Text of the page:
"We are a county family. The last 24 hours have been amazing. I couldn't be happier," Pine said, standing in the parking lot of a county building in Toms River shortly after 8 a.m. "I have a great staff. We worked together through snowstorms, Sandy, together as a family."
No one expected his employees to win, Pine said, praising their work ethic for continuing to show up to work.
"They knew they won the lottery, and they were here yesterday. They came to work," Pine said. "That tells you a little bit about what kind of people they are."
Without revealing many details, Pine described his staffers as hard-working and deserving employees who had in some cases gone through hardships during and after Sandy.
More would be clear when the workers are publicly identified, he said.
For now, they are getting their affairs in order, he said: "For us working people to be given this much money, and the things that come along with it, they need time."
Each of the jackpot-winning tickets is worth $149.46 million, before taxes, in 30 annual payments, or slightly more than $86 million in a lump-sum cash option, the state lottery said.
After $21.5 million in federal taxes and $2.6 million in state taxes, the one-time cash option is worth $61,959,135, the lottery said.
That's about $3.87 million when split evenly 16 ways. The workers have not indicated how the money will be split, or whether they will choose annual payments or a lump sum.
A spokeswoman for the New Jersey Lottery, part of the Multi-State Lottery Association, the coalition administering Powerball, cautioned against premature celebration.
"Unless a ticket is actually validated in terms of the lottery, a winner has not come forward," said MaryAnn Rivell. "Unless we actually see the ticket and get it validated, we can't say that they are definitely winners."
The lottery system could definitely say that a jackpot ticket was sold at an Acme Market in Little Egg Harbor, Rivell said.
The same store also sold one of 18 third-prize tickets in the state, worth $10,000. A worker who answered the phone Friday said the store had no comment.
The supermarket's director, Phil Weber, said Thursday the store would donate $10,000 in gift cards to local charities. Retailers that sell jackpot-winning tickets receive a bonus commission of $30,000.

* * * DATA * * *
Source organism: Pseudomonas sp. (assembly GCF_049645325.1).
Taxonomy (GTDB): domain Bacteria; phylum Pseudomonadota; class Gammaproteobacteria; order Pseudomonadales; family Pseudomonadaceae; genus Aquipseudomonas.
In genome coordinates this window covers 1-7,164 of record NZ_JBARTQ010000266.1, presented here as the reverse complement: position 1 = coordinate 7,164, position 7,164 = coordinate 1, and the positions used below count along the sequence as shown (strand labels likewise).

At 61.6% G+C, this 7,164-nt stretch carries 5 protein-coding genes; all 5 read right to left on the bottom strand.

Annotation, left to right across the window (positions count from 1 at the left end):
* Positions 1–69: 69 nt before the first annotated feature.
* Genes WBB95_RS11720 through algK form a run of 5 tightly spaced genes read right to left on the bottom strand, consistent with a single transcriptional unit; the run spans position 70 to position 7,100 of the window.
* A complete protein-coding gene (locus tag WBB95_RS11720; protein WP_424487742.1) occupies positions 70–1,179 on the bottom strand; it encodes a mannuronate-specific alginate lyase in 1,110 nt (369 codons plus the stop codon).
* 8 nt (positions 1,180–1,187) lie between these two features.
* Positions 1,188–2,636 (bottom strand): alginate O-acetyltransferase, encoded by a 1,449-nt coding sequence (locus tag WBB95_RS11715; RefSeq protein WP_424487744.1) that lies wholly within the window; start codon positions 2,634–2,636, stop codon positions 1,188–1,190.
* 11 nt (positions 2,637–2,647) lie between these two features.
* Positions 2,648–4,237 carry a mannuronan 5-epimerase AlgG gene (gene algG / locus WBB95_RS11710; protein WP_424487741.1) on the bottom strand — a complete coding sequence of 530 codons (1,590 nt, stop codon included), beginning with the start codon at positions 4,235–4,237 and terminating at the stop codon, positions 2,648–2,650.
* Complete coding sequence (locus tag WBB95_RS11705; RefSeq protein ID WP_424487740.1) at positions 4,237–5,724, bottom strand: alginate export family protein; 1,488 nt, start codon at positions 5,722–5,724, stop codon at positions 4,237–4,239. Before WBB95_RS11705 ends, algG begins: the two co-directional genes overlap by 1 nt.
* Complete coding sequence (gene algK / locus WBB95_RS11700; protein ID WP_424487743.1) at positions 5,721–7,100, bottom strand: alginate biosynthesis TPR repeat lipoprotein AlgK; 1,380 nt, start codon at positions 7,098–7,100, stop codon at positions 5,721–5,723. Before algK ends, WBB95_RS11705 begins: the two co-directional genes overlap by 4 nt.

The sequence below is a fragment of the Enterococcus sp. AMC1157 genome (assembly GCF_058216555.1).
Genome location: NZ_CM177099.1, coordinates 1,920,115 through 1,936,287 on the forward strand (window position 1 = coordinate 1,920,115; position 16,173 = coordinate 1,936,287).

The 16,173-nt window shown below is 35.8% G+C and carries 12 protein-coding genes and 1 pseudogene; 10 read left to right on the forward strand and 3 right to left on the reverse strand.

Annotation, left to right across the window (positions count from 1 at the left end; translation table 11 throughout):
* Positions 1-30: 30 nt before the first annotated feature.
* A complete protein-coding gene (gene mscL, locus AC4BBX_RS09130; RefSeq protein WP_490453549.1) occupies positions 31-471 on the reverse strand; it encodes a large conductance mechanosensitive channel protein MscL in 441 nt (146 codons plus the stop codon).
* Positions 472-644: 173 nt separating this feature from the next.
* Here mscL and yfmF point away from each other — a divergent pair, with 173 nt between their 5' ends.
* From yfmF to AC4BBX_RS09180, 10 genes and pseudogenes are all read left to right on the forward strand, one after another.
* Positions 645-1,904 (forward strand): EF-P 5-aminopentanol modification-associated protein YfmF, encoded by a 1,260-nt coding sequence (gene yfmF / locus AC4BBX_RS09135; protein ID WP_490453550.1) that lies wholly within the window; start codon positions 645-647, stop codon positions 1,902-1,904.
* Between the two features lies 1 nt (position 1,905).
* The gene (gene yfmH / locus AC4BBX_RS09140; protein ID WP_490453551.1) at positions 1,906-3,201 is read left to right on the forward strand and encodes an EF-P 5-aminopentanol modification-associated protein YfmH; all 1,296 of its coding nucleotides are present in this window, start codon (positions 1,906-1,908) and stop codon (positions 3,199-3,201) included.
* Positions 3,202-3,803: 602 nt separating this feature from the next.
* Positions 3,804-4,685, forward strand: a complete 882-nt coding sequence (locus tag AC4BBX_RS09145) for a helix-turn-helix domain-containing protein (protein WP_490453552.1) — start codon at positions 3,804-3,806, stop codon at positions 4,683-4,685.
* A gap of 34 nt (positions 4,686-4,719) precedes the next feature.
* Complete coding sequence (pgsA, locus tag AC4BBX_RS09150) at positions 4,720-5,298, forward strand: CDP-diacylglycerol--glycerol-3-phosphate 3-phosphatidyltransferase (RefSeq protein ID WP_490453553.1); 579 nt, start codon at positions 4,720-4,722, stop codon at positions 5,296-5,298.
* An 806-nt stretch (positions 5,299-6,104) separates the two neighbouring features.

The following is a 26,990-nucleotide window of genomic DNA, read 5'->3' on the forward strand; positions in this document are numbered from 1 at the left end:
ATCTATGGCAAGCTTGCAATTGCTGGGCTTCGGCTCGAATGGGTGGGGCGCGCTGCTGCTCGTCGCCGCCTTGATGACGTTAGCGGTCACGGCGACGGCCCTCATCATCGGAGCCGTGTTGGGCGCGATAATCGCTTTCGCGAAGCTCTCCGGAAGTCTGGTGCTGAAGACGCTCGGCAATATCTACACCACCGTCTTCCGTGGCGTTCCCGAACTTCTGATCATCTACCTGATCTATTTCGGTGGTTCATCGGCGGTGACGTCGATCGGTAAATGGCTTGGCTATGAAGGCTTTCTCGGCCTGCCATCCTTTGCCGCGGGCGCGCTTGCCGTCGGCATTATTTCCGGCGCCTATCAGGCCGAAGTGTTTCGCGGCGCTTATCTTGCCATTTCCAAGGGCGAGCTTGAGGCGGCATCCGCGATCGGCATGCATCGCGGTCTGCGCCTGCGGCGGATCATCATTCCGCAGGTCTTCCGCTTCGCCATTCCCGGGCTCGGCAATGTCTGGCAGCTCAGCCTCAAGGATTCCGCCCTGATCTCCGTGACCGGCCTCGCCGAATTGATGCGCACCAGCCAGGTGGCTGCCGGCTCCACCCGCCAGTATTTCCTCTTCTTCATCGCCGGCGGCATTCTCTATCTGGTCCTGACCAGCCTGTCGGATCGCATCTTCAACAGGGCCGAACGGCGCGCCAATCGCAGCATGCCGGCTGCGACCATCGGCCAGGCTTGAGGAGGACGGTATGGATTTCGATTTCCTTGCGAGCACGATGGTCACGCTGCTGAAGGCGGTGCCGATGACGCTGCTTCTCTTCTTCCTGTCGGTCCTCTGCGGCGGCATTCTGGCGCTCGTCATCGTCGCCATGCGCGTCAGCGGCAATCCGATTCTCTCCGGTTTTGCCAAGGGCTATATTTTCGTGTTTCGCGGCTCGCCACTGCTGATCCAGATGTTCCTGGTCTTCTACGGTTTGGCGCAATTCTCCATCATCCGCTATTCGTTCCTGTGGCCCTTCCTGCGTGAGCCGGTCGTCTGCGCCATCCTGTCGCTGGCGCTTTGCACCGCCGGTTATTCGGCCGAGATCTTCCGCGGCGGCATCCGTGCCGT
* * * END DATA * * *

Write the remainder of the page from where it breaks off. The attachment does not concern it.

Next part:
The last time two winners came from the same state - sort of - was on Dec. 22, 1993, in Washington, D.C.
A second winning ticket in Wednesday's drawing was sold in a Stop & Shop store in South Brunswick.
The holder of that ticket had not stepped forward by Friday evening. The third ticket was sold in Minnesota.
Waiting to get affairs in order before claiming a lottery ticket is not unusual, Rivell said.
"They'll wait weeks before they do it," Rivell said. In fact, state lottery executive director Carole Hedinger recommends it: "She'll encourage them to get good financial advice before they do it . . . speak with good financial advisers, speak with attorneys," Rivell said
"You have a big estate," she added.
The Minnesota winner identified himself Thursday, saying at a news conference that he had often daydreamed about how he would spend his winnings.
"I've totally been waiting for this day my entire life," said Paul White, 45, a project engineer from Ham Lake. He said he would take a lump-sum payment.
New Jersey has seen "an unprecedented year," Hedinger said in a news release.
Four jackpot prizes have been claimed in the state since January, not counting this week's wins.
In the 2013 fiscal year, which ended June 30, Powerball has created 34 millionaires in the state, the state lottery said. Two months into the 2013-14 year, Powerball has created three New Jersey millionaires in addition to the new ticketholders, the state lottery said.
Contact Jonathan Lai at 856-779-3220, firstname.lastname@example.org, or on Twitter @elaijuh.
Tom Kelly III contributed to this article, which also contains information from the Associated Press.